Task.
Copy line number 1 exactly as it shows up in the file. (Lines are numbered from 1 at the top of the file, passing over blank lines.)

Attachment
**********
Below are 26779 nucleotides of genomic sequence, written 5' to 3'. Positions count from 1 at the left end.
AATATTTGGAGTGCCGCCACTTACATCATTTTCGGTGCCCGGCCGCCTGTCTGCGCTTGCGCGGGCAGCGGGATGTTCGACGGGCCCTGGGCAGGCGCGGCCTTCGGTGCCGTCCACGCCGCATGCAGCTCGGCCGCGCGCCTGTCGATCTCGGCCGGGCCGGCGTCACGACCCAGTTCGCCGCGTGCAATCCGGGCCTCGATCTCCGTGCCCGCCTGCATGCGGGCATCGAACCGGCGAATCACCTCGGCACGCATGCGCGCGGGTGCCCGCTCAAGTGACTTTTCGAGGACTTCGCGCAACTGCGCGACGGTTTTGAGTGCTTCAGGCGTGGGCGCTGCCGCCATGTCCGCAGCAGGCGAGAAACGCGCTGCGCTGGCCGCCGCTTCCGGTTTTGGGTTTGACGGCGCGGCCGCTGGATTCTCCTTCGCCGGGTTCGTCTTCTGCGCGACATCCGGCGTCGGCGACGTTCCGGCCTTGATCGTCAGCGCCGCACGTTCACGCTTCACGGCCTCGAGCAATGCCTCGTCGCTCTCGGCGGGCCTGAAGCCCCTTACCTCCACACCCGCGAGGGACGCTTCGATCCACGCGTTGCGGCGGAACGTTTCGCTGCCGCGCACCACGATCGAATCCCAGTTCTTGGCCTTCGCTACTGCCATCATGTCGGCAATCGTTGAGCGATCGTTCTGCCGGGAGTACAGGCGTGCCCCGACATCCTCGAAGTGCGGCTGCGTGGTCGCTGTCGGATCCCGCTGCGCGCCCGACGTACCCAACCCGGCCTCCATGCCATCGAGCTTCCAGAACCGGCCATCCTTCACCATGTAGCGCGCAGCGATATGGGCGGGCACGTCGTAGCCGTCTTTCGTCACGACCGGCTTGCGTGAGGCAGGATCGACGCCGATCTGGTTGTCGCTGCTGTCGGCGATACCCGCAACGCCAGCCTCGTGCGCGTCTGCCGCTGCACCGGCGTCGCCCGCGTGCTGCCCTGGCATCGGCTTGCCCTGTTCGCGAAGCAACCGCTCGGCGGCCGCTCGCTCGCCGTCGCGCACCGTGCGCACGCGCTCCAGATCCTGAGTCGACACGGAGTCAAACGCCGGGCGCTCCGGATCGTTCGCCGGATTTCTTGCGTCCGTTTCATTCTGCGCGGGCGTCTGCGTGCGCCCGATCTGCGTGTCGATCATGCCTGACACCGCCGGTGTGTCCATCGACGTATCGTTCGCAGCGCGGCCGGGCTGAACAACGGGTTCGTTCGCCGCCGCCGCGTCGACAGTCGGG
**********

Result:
Below are 26779 nucleotides of genomic sequence, written 5' to 3'. Positions count from 1 at the left end.